Translation of sigh in Spanish:

sigh

Pronunciation: /saɪ/

intransitive verb/verbo intransitivo

  • suspirar to sigh for sth/sb [literary/literario], suspirar por algo/algnto sigh with sth he sighed with relief/contentment suspiró aliviado/satisfecho, dio un suspiro de alivio/satisfacción the wind sighed in the trees [literary/literario] el viento susurraba entre los árboles [literary/literario]
    More example sentences
    • All he could hear was the wind sighing in the trees and the soft lap of water against the wall surrounding the lake.
    • A breeze sighed through the branches and we came to a glade, a secret place of fir and silver birch.
    • The constant wind that hugs the hill-side seems to sigh at the memory.
    More example sentences
    • The joys of rereading might have offered Mallarme a stronger antidote to his ennui than sighing for distant, exotic lands.
    • The words she remembered said, ‘My heart cries for you, sighs for you, dies for you.’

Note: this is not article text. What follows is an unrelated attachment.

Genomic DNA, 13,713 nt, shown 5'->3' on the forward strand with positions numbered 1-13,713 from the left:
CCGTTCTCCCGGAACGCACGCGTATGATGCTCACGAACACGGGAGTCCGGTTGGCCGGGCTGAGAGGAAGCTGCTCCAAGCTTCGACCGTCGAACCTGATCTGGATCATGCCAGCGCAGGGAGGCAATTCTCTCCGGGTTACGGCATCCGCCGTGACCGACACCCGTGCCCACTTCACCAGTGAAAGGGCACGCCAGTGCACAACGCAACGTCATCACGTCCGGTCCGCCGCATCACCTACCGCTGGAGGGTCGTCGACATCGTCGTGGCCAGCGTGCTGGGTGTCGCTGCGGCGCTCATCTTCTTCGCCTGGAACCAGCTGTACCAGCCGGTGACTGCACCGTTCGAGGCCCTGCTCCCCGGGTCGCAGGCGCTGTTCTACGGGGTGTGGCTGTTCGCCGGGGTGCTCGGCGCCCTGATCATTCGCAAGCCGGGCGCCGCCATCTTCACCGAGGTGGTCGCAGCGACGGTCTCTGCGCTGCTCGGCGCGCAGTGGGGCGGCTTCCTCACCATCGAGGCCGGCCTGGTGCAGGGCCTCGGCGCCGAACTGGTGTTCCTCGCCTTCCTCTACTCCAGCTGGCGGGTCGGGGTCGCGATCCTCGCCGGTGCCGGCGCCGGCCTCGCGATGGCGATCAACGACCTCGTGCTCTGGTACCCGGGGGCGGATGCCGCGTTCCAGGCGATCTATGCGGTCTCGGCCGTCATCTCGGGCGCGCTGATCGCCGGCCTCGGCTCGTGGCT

• Film buffs in Thrissur, tired of watching classics in the DVD format at art house shows, have been sighing for that matchless experience - seeing the magic unfold on the silver screen.

noun/nombre

Definition of sigh in:

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Cultural fact of the day

Spain had three civil wars known as the guerras carlistas (1833-39, 1860, 1872-76). When Fernando VII died in 1833, he was succeeded not by his brother the Infante Don Carlos de Borbón, but by his daughter Isabel, under the regency of her mother María Cristina. This provoked a mainly northern-Spanish revolt, with local guerrillas pitted against the forces of the central government. The Carlist Wars were also a confrontation between conservative rural Catholic Spain, especially the Basque provinces and Aragón, led by the carlistas, and the progressive liberal urban middle classes allied with the army. Carlos died in 1855, but the carlistas, representing political and religious traditionalism, supported his descendants' claims until reconciliation in 1977 with King Juan Carlos.